Waltrina Middleton likens her experience at Foundations of Christian Leadership to an exercise program: The benefit is not instantaneous, but rather something that reveals its worth over time.
“I think only time will be able to show the true value, but what it has given me immediately is a different outlook, the ability to be able to see the challenges that one may face in an institution differently,” she said.
Middleton works with young people from age 13 to 17 in her capacity as the national minister for youth advocacy and leadership formation in the United Church of Christ. She organizes the denomination’s national youth event, which has a multimillion-dollar budget and brings together about 3,000 youth every four years. Every two years, she also organizes youth at the UCC’s General Synod.
She travels about 50 percent of the time, giving talks and workshops and supporting campuses and centers across the United States as well as the UCC Council for Youth and Young Adult Ministries. She convenes the leaders of that council in work that focuses on leadership, faith, service and justice.
“We’re encouraging [youth] to own their identities and to discover who they are and encouraging them to tap into this calling that God has for each and every one of them. Then as you look introspectively, you’re like, ‘Wow, as an adult, I’ve lost that myself. I need to take my own advice,’” she said.
Foundations helped her do that, in part by easing the feeling of being exhausted by the challenges of leadership. The Foundations experience affirmed that “you’re not alone…Here are some tools that can help you.”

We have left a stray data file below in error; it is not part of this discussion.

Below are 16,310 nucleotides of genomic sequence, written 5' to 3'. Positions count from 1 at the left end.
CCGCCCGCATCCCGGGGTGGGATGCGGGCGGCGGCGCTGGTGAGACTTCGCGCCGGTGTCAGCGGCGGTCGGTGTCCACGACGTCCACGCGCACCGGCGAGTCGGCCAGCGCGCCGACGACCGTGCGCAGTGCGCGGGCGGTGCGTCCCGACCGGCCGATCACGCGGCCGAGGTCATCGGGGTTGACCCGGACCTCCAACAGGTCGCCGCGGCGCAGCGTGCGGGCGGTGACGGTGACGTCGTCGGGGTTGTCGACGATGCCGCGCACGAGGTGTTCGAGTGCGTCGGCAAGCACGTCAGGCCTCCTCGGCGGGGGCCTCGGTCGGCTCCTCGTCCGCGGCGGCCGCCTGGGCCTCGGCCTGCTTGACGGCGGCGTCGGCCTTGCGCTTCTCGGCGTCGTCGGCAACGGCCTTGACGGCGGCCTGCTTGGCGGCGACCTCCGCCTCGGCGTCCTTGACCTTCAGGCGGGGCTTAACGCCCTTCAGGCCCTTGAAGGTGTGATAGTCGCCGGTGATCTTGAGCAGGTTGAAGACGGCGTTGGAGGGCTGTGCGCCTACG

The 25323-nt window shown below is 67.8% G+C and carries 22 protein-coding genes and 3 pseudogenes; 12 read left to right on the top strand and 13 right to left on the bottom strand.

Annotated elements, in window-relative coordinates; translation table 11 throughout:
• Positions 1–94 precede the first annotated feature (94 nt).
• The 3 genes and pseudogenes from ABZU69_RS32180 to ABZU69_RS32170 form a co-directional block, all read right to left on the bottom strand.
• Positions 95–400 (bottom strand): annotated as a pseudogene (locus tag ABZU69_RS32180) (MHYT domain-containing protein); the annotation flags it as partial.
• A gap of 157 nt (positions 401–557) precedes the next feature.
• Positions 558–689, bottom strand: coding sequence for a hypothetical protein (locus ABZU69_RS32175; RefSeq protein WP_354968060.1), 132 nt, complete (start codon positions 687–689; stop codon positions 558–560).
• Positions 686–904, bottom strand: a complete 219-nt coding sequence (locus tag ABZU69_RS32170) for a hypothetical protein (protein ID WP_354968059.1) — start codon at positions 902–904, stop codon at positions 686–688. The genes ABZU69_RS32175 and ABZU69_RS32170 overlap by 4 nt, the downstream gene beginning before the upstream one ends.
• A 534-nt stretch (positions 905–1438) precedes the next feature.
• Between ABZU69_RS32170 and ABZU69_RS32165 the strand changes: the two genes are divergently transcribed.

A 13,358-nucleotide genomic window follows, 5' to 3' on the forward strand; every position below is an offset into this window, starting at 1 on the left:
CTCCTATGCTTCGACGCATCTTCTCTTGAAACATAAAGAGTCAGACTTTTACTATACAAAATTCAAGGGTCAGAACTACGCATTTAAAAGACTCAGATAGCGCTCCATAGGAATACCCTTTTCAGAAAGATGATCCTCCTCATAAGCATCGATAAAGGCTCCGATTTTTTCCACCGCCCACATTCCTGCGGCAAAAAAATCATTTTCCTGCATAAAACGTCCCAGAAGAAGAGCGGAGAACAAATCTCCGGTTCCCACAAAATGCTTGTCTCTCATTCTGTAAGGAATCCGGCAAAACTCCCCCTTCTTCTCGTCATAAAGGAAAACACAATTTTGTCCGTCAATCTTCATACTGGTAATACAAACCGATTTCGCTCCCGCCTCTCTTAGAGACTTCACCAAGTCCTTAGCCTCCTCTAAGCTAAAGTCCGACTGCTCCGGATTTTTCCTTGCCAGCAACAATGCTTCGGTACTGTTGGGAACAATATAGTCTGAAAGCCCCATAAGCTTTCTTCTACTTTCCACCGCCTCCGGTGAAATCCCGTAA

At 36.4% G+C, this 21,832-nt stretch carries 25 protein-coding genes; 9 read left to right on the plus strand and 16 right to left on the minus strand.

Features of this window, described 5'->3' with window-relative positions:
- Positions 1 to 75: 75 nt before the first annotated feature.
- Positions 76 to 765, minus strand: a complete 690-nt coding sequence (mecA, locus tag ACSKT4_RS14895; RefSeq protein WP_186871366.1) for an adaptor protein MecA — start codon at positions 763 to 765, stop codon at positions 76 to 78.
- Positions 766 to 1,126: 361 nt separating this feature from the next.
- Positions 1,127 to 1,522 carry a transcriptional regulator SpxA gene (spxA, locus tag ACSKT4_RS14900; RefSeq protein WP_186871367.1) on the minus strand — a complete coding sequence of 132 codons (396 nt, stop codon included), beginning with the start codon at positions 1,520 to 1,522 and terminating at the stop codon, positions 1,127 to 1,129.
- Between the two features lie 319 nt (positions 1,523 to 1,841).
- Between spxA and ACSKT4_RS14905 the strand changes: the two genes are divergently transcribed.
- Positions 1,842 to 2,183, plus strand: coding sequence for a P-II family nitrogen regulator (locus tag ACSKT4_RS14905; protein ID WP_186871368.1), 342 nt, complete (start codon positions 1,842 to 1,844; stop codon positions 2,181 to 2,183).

The program helped her think about institutional Christian leadership and to recognize “those sources that give you hope, that rejuvenate your spirit. How can you offer that to others as a leader, how can you be a model for those very things that you hope for in your organization?”
She has found that she applies specific tools, such as the Situation-Behavior-Impact feedback method in her work with young people. But in addition to acquiring new skills, Middleton also found that the experience affirmed her sense of call.
“It was just collectively inspiring,” she said. “We had the improvisation. We had a walk in the Duke Forest. We had worship services that were led by our peers. We had speakers that came in.
“All of these things… have made me think in ways that I haven’t even allowed myself to think because I’m so caught up in the work. The program itself gave you a chance to step out of it, step out of that work and really look at it and see, ‘This is why I took this path and answered this calling in the first place.’”
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